Disclaimer: I do not own nor am I affiliated in any way with Fables or DC/Vertigo. This fanfic was written purely for entertainment.

Note: This fic takes place directly after Fables #80. Spoilers for all previous issues abound.


Cautiously, carefully and, most of all, quietly, Bigby Wolf edged open the door and slipped inside. It was at times like this, when the air broiled with the stench of prolonged death and drawn curtains kept out any reminders of life outside the sickened walls, that he cursed his acute senses and the vivid details of mortality. In the Homelands the screams and bloodletting he caused never had such an effect on him. Only after coming to the Mundy World of all-too-short lives did the sights, sounds and smells of fatality give him reason to hesitate. It didn't help that Dr. Swineheart had forbidden him from smoking in the spacious, yet claustrophobic-feeling room.

"Thank you for coming," the only other figure in the room whispered with as much strength and normality as he could muster.

Trending across the carpet, an intricately decorated wedding gift to Rose from one of the Arabian fables, Bigby sat down in the vigil chair beside the young man's bed. "I don't have much time," he said bluntly but not without care. For anyone else he wouldn't have made the time at all.

"I know. I just…need you to do me a favor. You're the only one I trust to do it correctly and without arguing."

The ex-sheriff of Fabletown raised his eyebrows. Whatever it was that Blue wanted him to do, he now knew that there would be hell to pay from Snow. There were plenty of fables closer to the trumpeter than him, his wife among them. If they would all argue against the favor Blue had in mind it had to be quite the doozy.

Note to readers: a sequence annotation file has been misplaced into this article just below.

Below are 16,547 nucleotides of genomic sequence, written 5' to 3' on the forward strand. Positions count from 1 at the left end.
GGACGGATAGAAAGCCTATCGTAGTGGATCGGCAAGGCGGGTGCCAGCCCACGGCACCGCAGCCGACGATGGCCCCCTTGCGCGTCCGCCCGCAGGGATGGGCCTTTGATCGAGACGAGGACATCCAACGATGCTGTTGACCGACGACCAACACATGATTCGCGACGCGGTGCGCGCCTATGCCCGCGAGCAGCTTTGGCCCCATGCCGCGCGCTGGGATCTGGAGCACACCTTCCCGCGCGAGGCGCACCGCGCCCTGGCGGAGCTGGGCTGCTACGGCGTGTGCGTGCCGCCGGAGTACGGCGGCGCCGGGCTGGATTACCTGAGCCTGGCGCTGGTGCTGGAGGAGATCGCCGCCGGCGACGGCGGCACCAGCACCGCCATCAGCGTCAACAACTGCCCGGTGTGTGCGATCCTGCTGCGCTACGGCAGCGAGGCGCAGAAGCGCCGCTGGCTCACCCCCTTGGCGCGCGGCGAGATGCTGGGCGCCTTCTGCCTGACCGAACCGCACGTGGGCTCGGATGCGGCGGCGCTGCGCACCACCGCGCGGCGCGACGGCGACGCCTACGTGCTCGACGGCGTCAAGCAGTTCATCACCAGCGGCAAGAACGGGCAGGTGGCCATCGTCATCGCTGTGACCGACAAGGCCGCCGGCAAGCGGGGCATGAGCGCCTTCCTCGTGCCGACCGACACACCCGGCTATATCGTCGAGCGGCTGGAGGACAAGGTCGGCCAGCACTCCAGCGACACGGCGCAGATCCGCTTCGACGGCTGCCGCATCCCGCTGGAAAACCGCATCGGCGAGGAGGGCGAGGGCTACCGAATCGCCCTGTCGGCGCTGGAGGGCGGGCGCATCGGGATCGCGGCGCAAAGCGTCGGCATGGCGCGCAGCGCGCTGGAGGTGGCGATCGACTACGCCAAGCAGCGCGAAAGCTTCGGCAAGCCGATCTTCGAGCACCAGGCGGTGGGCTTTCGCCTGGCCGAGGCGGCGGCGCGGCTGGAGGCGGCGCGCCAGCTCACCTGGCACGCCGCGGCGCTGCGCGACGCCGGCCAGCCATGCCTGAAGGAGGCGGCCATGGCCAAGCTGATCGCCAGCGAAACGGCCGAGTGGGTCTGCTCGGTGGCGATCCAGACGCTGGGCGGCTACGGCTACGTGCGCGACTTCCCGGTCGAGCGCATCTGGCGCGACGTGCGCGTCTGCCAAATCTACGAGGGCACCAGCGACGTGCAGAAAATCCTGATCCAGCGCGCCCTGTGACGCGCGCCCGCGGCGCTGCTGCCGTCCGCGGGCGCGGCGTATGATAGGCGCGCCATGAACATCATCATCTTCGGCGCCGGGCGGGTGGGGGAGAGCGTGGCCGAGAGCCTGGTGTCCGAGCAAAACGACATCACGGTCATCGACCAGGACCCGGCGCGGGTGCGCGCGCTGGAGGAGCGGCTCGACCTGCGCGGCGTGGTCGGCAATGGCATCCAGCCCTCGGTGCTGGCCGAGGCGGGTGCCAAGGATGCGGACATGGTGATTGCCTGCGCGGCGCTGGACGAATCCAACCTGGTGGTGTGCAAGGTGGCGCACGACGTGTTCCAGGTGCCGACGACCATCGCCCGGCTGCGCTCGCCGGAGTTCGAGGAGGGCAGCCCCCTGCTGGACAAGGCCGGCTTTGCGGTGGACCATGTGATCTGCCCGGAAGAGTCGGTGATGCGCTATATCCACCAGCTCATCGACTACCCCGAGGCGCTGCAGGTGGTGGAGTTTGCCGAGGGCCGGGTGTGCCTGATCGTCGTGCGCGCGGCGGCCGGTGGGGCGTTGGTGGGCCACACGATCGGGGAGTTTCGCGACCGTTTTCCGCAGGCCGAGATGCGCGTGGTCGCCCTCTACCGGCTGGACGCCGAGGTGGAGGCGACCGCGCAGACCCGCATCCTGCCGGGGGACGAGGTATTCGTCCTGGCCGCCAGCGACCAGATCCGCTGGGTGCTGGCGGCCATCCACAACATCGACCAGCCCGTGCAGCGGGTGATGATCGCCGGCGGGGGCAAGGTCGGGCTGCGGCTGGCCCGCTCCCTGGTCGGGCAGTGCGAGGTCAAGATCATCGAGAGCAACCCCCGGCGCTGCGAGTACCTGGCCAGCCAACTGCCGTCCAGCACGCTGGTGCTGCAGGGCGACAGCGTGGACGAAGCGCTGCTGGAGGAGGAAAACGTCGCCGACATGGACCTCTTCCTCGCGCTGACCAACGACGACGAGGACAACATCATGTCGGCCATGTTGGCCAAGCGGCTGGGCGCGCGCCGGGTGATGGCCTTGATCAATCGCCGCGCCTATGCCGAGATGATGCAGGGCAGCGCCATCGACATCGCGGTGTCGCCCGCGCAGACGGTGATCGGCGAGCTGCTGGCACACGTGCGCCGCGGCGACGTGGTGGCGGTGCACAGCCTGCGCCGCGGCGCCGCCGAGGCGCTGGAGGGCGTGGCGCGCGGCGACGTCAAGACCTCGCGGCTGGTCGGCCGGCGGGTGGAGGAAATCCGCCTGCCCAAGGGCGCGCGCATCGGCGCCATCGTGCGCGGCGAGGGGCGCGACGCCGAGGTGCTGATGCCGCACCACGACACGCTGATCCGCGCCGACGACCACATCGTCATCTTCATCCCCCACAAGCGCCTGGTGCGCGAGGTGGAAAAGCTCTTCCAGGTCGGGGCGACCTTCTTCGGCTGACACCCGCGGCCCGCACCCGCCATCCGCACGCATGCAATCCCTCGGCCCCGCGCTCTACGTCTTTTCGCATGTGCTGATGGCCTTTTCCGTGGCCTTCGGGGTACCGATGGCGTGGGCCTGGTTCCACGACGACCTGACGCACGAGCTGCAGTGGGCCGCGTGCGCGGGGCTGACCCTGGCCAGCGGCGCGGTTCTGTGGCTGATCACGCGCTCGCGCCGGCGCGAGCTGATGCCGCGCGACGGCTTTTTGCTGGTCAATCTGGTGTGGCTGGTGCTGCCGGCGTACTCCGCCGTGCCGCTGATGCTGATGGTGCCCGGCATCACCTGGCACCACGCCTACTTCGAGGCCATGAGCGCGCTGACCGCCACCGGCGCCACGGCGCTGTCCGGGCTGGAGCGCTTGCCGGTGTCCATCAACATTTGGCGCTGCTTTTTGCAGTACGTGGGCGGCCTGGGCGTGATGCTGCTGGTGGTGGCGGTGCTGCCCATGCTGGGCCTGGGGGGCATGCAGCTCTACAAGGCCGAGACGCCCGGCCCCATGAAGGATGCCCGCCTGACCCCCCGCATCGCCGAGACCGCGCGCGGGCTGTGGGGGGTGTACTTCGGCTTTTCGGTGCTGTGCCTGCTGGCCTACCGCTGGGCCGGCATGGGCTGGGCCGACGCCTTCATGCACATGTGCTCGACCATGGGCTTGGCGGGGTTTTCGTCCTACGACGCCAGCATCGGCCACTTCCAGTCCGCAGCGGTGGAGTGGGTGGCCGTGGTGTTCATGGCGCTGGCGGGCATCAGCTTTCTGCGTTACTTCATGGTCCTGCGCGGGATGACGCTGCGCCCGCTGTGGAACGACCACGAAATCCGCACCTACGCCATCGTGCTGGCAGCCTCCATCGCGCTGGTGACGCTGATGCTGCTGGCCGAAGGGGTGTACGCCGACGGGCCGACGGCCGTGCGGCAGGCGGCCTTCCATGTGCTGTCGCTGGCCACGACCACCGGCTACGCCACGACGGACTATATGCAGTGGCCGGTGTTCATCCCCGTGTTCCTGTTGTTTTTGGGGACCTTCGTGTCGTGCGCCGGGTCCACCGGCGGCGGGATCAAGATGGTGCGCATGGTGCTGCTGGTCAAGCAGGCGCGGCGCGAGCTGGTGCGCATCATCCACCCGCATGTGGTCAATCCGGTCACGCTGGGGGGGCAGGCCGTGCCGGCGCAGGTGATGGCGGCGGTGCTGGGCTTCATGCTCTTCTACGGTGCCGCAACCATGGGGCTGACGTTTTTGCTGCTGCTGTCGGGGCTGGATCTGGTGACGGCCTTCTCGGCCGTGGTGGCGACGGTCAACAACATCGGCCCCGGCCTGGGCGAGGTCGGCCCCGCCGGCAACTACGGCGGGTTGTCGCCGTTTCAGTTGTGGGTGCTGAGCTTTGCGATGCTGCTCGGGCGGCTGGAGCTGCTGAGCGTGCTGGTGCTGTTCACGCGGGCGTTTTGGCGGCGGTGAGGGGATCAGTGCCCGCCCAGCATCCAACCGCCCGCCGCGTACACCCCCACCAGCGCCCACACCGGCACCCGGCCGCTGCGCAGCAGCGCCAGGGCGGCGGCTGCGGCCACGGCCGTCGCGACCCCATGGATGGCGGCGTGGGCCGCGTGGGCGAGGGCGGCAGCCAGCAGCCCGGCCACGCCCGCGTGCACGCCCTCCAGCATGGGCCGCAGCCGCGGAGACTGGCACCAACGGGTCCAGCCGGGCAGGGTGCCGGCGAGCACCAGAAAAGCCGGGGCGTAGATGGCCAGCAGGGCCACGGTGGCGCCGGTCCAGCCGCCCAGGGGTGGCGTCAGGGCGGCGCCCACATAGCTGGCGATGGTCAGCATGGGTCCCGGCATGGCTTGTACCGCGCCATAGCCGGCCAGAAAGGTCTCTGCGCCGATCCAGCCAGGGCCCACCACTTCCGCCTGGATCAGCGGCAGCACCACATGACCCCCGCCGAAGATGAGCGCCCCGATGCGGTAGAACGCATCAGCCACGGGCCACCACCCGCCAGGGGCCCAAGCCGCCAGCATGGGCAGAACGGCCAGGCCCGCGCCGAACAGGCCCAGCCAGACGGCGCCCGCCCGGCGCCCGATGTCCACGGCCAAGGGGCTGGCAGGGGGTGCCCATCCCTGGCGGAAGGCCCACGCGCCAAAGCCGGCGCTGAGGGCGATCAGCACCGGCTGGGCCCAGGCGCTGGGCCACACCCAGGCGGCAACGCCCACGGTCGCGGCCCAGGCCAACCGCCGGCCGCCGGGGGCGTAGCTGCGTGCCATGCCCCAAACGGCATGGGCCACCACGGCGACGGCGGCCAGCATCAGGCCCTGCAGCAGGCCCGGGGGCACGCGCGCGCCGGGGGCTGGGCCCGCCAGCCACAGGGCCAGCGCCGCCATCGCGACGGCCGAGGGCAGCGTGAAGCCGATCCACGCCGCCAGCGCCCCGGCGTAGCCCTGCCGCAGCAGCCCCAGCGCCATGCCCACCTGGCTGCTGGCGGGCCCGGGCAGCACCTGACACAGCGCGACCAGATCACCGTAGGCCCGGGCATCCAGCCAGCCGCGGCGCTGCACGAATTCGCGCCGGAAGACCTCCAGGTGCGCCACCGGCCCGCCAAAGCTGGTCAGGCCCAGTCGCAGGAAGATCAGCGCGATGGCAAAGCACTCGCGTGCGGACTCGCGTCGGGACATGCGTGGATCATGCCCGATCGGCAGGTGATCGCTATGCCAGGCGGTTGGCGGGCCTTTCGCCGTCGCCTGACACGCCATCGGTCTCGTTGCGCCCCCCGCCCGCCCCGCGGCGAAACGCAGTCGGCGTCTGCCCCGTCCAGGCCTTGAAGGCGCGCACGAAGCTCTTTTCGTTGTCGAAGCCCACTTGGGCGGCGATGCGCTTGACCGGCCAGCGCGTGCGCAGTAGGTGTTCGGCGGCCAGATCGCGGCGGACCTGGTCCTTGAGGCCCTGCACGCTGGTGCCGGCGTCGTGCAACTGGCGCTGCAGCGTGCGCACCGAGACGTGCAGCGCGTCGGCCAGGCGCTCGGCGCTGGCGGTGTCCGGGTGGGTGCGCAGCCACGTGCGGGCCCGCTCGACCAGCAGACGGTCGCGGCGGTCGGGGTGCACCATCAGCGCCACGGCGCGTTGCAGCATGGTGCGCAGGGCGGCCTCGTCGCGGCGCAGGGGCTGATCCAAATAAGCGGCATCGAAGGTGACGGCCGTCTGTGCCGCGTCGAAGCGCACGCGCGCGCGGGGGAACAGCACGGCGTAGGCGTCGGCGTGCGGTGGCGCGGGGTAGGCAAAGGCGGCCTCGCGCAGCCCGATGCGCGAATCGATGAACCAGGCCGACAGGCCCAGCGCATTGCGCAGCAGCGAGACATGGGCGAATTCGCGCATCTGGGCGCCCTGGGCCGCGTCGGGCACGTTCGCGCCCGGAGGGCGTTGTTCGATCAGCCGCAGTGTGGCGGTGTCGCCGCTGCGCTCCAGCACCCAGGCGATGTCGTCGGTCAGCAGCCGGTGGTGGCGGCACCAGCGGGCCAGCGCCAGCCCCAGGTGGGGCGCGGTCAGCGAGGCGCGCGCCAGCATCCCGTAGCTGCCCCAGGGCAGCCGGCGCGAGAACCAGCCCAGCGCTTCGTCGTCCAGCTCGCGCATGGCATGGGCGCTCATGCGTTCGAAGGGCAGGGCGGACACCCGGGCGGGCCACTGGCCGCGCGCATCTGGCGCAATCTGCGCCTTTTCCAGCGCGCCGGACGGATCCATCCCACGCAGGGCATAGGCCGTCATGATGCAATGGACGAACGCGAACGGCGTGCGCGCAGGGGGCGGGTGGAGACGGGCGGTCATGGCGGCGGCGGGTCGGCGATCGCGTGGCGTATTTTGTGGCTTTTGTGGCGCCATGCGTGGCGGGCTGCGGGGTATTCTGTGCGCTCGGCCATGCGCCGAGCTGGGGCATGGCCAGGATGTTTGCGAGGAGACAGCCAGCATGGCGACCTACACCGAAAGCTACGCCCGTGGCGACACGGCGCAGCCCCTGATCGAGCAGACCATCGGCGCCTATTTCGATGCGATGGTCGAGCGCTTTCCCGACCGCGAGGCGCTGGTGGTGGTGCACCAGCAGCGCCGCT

Not that he could deny the young man anything in his current state. As much as he called his flesh-and-blood brood his only 'pack', he admitted somewhere in deeper, less used parts of his heart that it included more Fables than them. Blue was one of those whom he considered part of the extended pack. Not in the nucleus of the atom, truly, but an electron that orbited faithfully around the center and without which the atom could not retain its identity.

As these thoughts marched through his mind his body language divulged none of it and he drolly commented, "People only argue when they think they might be wrong. I don't."

A ghost of a smile tugged at Blue's ashen lips. Weakly, his hand snaked out from beneath the columbia blue sheets towards the nearby oak side table. The same strong hands that had incessantly played the blues, that had unflinchingly wielded the Vorpal Sword, and that had supported Snow in the Business Office when he was too cowardly to admit his feelings, now shook.

"I need," Blue finally grasped a black fountain pen sitting on the table, "I need you to write down my last will."

"I...." for the first time in longer than he could remember, Bigby stumbled over his words. I can't? I won't? You'll recover? Just give it more time? They were nothing but empty promises and shallow words only rightfully spoken to comfort children and the naïve. He respected Blue too much for that.

Deftly, the anthropomorphic wolf took the pen from Blue's cold, tube-laced hand while simultaneously snatching a small legal pad from the side table. Feeling vaguely like he was flaunting his two solid hands, Bigby forced himself to look directly into Boy Blue's cerulean eyes.

"Tell me what to write, Blue."


It was time that he should have spent tending to the impending battle. It was time that he would not have spent anywhere else unless Snow and the children were in immediate mortal danger.

"Anything else?" he asked during an overly long pause from the bedridden young man. From his notes, everything of interest had been divided among Blue's closest friends much as he would have suspected. Flycatcher and Pinocchio were ordered to divide up 60 years worth of comic books between them. Red Riding Hood was bequeathed the silver broach, shaped unsurprisingly like a horn, which Blue had used to secure the Witching Cloak around his neck when he had spirited her away from the Homelands. For good or ill Blue's surprisingly generous stock of spirits, including a prized bottle of 20-year old Kentucky bourbon, would be Bufkin's. Other memorable trinkets from a rich 200 year life in the Mundy World were assigned to Grimble, Beauty, Beast, the Vulco Brothers, King Cole and many other Fables.